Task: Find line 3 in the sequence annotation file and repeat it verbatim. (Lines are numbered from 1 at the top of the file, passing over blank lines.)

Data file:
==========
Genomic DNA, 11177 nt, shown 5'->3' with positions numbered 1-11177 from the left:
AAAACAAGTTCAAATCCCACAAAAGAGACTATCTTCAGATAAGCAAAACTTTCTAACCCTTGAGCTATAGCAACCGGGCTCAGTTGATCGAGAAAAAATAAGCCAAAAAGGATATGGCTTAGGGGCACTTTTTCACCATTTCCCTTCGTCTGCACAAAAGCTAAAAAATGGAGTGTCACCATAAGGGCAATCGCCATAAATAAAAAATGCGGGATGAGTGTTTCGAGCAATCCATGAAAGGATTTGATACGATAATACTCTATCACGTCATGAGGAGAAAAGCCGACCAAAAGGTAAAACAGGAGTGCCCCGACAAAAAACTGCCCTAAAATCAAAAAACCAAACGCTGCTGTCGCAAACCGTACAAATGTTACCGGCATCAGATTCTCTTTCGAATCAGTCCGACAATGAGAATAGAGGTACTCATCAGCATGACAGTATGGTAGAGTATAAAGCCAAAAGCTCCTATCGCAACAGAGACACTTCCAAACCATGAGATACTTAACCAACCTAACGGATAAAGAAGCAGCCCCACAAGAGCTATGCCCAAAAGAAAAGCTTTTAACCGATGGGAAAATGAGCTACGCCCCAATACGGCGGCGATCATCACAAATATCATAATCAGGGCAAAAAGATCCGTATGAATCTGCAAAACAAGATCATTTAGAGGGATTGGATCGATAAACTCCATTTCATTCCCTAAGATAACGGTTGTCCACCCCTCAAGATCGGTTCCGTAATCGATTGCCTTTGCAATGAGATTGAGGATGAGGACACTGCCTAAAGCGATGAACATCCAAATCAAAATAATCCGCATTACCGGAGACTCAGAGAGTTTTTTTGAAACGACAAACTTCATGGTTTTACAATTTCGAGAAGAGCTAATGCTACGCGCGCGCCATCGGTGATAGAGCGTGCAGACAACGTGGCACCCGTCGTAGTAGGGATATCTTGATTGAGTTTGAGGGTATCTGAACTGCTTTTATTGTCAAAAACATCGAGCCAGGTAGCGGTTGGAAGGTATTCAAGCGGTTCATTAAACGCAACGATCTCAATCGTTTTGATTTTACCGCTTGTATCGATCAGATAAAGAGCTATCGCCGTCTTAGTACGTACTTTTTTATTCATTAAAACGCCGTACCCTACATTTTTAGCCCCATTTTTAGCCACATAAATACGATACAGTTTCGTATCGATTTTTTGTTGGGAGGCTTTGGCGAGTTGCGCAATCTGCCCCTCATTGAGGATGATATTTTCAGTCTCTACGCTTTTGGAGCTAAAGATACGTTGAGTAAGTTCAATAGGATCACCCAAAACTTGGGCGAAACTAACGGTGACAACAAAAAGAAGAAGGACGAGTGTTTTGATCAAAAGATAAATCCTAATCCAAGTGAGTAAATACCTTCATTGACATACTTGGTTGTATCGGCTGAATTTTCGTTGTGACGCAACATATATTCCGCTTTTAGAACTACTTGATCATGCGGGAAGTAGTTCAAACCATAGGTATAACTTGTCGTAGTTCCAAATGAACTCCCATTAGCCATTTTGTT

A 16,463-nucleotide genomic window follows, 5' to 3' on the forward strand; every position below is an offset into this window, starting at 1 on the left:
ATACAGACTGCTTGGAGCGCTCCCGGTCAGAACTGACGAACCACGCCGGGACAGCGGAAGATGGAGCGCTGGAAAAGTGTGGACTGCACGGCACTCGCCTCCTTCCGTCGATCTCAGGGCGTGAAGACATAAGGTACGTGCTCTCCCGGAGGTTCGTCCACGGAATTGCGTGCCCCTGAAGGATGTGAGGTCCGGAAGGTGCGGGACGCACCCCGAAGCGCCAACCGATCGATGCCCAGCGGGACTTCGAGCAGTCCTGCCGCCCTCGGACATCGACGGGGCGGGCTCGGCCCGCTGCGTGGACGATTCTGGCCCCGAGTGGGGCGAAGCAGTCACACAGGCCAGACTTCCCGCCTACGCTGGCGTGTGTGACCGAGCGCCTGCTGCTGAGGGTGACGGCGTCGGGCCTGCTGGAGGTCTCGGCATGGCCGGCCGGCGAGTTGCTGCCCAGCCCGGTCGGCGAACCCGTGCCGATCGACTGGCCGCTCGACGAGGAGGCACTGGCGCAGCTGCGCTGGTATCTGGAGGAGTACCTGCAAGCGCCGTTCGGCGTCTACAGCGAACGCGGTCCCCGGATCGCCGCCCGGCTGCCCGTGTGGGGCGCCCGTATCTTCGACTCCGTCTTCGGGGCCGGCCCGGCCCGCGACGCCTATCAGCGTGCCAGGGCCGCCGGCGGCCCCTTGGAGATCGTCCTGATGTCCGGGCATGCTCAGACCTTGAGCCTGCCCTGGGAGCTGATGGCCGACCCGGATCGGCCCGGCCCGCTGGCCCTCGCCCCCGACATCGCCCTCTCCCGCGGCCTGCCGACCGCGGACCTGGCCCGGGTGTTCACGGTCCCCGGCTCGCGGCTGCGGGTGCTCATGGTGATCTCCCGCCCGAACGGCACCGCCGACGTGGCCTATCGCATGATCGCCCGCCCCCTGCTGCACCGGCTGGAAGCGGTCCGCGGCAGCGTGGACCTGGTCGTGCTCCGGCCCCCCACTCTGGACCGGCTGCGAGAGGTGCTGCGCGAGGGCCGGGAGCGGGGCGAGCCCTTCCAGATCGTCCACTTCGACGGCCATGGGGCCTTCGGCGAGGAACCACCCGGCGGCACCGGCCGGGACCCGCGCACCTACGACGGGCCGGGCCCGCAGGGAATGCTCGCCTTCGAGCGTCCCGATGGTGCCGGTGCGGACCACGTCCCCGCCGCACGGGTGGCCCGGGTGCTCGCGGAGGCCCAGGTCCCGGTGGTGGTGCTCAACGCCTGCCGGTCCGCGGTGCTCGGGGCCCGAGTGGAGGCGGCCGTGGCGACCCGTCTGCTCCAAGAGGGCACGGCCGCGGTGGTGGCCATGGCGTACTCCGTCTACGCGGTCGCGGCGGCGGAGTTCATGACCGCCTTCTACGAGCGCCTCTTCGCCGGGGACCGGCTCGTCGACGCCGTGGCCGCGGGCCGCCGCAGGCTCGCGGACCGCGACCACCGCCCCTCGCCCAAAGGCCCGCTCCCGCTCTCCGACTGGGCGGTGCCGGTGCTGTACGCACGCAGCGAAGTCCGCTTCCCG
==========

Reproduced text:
A 16,463-nucleotide genomic window follows, 5' to 3' on the forward strand; every position below is an offset into this window, starting at 1 on the left: